Southeast Asia Bureau Chief
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Apr 12, 2012

An image makeover for Myanmar Inc

YANGON (Reuters) – He’s the flashiest tycoon in one of Asia’s poorest cities, with a canary-yellow Lamborghini parked outside his neoclassical mansion.

Tay Za is also one of the most vilified associates of Myanmar’s former junta. The U.S. Treasury has branded him a “notorious henchman and arms dealer,” slapping him with sanctions that froze his assets and blocked his jet-setting family from cities across the globe.

Apr 12, 2012

Special Report: An image makeover for Myanmar Inc

Marshall YANGON (Reuters) – He’s the flashiest tycoon in one of Asia’s poorest cities, with a canary-yellow Lamborghini parked outside his neoclassical mansion.

Tay Za is also one of the most vilified associates of Myanmar’s former junta. The U.S. Treasury has branded him a “notorious henchman and arms dealer,” slapping him with sanctions that froze his assets and blocked his jet-setting family from cities across the globe.

Mar 1, 2012

In Myanmar, hopes for an art renaissance

YANGON (Reuters) – Myanmar artist Nyein Chan Su’s paintings have a breezy simplicity. Broad, colourful strokes and exaggerated figures, often in silhouette, capture an isolated country steeped in Buddhist culture but blighted by years of military rule.

But selling them has been anything but simple. For two decades, sanctions imposed in response to human rights abuses kept tourism to a trickle, and those who visited found a country run on cash, not credit. Expensive paintings rarely sold. Cheap ones did. That kept a lid on prices.

Feb 20, 2012

Insight – Philippines tries new tack – healthy man of Asia

MANILA (Reuters) – It is getting busy in Cristino Naguiat’s spacious 5th-floor office overlooking Manila Bay.

The chairman of gambling regulator Philippine Amusement & Gaming Corp is fielding calls and booking appointments to meet possible investors in a sprawling gambling and entertainment project his government hopes will rival Las Vegas in five years.

Feb 20, 2012

Philippines tries new tack: healthy man of Asia

MANILA (Reuters) – It is getting busy in Cristino Naguiat’s spacious 5th-floor office overlooking Manila Bay.

The chairman of gambling regulator Philippine Amusement & Gaming Corp is fielding calls and booking appointments to meet possible investors in a sprawling gambling and entertainment project his government hopes will rival Las Vegas in five years.

Feb 20, 2012

Philippines tries new tack: healthy man of Asia

MANILA, Feb 20 (Reuters) – It is getting busy in
Cristino Naguiat’s spacious 5th-floor office overlooking Manila
Bay.

The chairman of gambling regulator Philippine Amusement &
Gaming Corp is fielding calls and booking appointments to meet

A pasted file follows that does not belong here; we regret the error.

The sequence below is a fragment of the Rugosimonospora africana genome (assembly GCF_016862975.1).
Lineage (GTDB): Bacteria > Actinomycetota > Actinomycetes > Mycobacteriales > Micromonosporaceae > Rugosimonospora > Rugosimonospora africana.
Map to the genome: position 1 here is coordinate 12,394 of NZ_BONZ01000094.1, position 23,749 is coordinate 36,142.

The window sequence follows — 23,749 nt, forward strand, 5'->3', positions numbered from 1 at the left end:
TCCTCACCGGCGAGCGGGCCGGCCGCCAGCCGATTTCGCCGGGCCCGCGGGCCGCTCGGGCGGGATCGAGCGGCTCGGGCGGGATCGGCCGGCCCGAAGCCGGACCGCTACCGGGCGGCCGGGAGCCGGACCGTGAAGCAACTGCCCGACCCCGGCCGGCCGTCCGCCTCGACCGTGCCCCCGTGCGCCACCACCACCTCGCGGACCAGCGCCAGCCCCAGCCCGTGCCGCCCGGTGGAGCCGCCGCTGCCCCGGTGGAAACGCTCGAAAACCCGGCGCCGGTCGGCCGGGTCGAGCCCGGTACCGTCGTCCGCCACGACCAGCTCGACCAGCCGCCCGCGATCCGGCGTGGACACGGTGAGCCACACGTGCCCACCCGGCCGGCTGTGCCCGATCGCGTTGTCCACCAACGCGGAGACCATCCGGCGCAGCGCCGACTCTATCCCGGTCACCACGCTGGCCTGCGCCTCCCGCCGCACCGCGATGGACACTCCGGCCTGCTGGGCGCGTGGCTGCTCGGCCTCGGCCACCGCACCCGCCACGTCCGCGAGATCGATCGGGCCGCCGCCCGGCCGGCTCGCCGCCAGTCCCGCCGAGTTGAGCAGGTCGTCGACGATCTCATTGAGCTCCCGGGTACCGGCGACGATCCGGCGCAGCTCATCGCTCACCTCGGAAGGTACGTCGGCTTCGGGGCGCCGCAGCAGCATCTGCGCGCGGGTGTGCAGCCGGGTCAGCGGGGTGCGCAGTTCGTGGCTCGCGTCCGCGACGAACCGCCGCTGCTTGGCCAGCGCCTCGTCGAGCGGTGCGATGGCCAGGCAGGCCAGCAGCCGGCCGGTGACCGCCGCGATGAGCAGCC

possible investors in a sprawling gambling and entertainment
project his government hopes will rival Las Vegas in five years.

Feb 3, 2012

Myanmar’s ambitious Dawei project faces uncertainty

DAWEI, Myanmar (Reuters) – Dusty roads and makeshift offices are the only hints of the ambitious $50 billion project slated for the thick jungles near Myanmar’s southern city of Dawei, billed by its developers as the “new global gateway of Indo-China”.

Big questions surround the far-reaching plans by Thailand’s largest construction firm, Italian-Thai Development Pcl ITD.BK, to transform 250 sq kms (97 sq miles) of scrubland in southern Myanmar into Southeast Asia’s largest industrial complex.

Feb 3, 2012

Analysis: Myanmar’s ambitious Dawei project faces uncertainty

DAWEI, Myanmar (Reuters) – Dusty roads and makeshift offices are the only hints of the ambitious $50 billion project slated for the thick jungles near Myanmar’s southern city of Dawei, billed by its developers as the “new global gateway of Indo-China.”

Big questions surround the far-reaching plans by Thailand’s largest construction firm, Italian-Thai Development Pcl ITD.BK, to transform 250 sq kms (97 sq miles) of scrubland in southern Myanmar into Southeast Asia’s largest industrial complex.

Feb 1, 2012

At Suu Kyi’s rallies, signs of a new Myanmar

DAWEI, Myanmar (Reuters) – Shortly after her aging aircraft rattled its way off the runway and into the skies of southern Myanmar, Aung San Suu Kyi crossed the aisle to where three orange-robed Buddhist monks were seated in the first row.

She knelt down and bowed her head, as passengers watched aboard a suddenly hushed plane. Media were not alerted. There were no clicking cameras.

Feb 1, 2012

Insight: At Suu Kyi’s rallies, signs of a new Myanmar

DAWEI, Myanmar (Reuters) – Shortly after her aging aircraft rattled its way off the runway and into the skies of southern Myanmar, Aung San Suu Kyi crossed the aisle to where three orange-robed Buddhist monks were seated in the first row.

She knelt down and bowed her head, as passengers watched aboard a suddenly hushed plane. Media were not alerted. There were no clicking cameras.

    • About Jason

      "As Southeast Asia Bureau Chief, Jason Szep manages text, pictures and television news operations across 10 countries for Reuters. He has been a Reuters correspondent, bureau chief and editor since 1990 and won the Society of Professional Journalists' Sigma Delta Chi award in 2007. He is a Boston native and has had postings with Reuters in Toronto, Sydney, Hong Kong, Singapore, Tokyo, Boston and Bangkok. His assignments have ranged from Kabul and Islamabad to the U.S. presidential campaign trail during the 2008 election."
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